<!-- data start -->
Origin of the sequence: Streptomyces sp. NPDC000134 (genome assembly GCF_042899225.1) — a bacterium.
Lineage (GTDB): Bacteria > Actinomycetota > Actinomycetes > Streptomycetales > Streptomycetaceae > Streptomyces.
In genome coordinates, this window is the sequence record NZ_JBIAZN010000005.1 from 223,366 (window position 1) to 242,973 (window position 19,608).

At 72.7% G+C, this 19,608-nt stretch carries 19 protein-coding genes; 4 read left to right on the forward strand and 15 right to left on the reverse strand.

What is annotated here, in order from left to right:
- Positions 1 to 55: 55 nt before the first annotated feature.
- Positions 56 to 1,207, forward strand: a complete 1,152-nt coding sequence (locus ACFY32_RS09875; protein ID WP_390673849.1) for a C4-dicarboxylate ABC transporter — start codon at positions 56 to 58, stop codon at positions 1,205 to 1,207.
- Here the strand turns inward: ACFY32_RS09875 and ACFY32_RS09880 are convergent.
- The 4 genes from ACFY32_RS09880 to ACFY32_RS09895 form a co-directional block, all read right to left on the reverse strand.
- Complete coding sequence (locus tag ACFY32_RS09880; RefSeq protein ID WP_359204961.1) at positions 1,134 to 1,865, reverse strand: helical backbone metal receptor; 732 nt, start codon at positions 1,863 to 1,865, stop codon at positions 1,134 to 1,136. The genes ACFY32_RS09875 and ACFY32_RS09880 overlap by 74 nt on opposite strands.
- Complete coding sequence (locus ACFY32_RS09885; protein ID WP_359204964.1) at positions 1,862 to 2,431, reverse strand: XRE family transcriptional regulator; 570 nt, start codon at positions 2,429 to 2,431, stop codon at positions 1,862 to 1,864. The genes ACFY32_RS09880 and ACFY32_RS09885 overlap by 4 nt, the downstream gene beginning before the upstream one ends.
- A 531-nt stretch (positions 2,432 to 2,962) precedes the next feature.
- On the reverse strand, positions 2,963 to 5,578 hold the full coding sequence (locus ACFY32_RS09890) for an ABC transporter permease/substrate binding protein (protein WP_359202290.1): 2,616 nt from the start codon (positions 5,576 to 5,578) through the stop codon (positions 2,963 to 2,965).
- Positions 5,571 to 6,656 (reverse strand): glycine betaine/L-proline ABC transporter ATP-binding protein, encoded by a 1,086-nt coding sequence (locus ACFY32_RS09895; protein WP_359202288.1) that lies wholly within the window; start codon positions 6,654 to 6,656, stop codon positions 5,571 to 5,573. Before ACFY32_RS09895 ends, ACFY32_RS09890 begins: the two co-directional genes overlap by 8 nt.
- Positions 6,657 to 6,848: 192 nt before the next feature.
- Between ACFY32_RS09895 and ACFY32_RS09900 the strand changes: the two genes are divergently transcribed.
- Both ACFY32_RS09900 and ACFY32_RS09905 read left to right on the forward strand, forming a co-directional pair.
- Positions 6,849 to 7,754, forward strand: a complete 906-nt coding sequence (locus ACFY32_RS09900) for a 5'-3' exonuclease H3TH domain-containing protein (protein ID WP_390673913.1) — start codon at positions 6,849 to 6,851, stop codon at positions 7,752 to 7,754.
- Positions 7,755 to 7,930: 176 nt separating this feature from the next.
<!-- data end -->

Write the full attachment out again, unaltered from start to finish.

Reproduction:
Origin of the sequence: Streptomyces sp. NPDC000134 (genome assembly GCF_042899225.1) — a bacterium.
Lineage (GTDB): Bacteria > Actinomycetota > Actinomycetes > Streptomycetales > Streptomycetaceae > Streptomyces.
In genome coordinates, this window is the sequence record NZ_JBIAZN010000005.1 from 223,366 (window position 1) to 242,973 (window position 19,608).

At 72.7% G+C, this 19,608-nt stretch carries 19 protein-coding genes; 4 read left to right on the forward strand and 15 right to left on the reverse strand.

What is annotated here, in order from left to right:
- Positions 1 to 55: 55 nt before the first annotated feature.
- Positions 56 to 1,207, forward strand: a complete 1,152-nt coding sequence (locus ACFY32_RS09875; protein ID WP_390673849.1) for a C4-dicarboxylate ABC transporter — start codon at positions 56 to 58, stop codon at positions 1,205 to 1,207.
- Here the strand turns inward: ACFY32_RS09875 and ACFY32_RS09880 are convergent.
- The 4 genes from ACFY32_RS09880 to ACFY32_RS09895 form a co-directional block, all read right to left on the reverse strand.
- Complete coding sequence (locus tag ACFY32_RS09880; RefSeq protein ID WP_359204961.1) at positions 1,134 to 1,865, reverse strand: helical backbone metal receptor; 732 nt, start codon at positions 1,863 to 1,865, stop codon at positions 1,134 to 1,136. The genes ACFY32_RS09875 and ACFY32_RS09880 overlap by 74 nt on opposite strands.
- Complete coding sequence (locus ACFY32_RS09885; protein ID WP_359204964.1) at positions 1,862 to 2,431, reverse strand: XRE family transcriptional regulator; 570 nt, start codon at positions 2,429 to 2,431, stop codon at positions 1,862 to 1,864. The genes ACFY32_RS09880 and ACFY32_RS09885 overlap by 4 nt, the downstream gene beginning before the upstream one ends.
- A 531-nt stretch (positions 2,432 to 2,962) precedes the next feature.
- On the reverse strand, positions 2,963 to 5,578 hold the full coding sequence (locus ACFY32_RS09890) for an ABC transporter permease/substrate binding protein (protein WP_359202290.1): 2,616 nt from the start codon (positions 5,576 to 5,578) through the stop codon (positions 2,963 to 2,965).
- Positions 5,571 to 6,656 (reverse strand): glycine betaine/L-proline ABC transporter ATP-binding protein, encoded by a 1,086-nt coding sequence (locus ACFY32_RS09895; protein WP_359202288.1) that lies wholly within the window; start codon positions 6,654 to 6,656, stop codon positions 5,571 to 5,573. Before ACFY32_RS09895 ends, ACFY32_RS09890 begins: the two co-directional genes overlap by 8 nt.
- Positions 6,657 to 6,848: 192 nt before the next feature.
- Between ACFY32_RS09895 and ACFY32_RS09900 the strand changes: the two genes are divergently transcribed.
- Both ACFY32_RS09900 and ACFY32_RS09905 read left to right on the forward strand, forming a co-directional pair.
- Positions 6,849 to 7,754, forward strand: a complete 906-nt coding sequence (locus ACFY32_RS09900) for a 5'-3' exonuclease H3TH domain-containing protein (protein ID WP_390673913.1) — start codon at positions 6,849 to 6,851, stop codon at positions 7,752 to 7,754.
- Positions 7,755 to 7,930: 176 nt separating this feature from the next.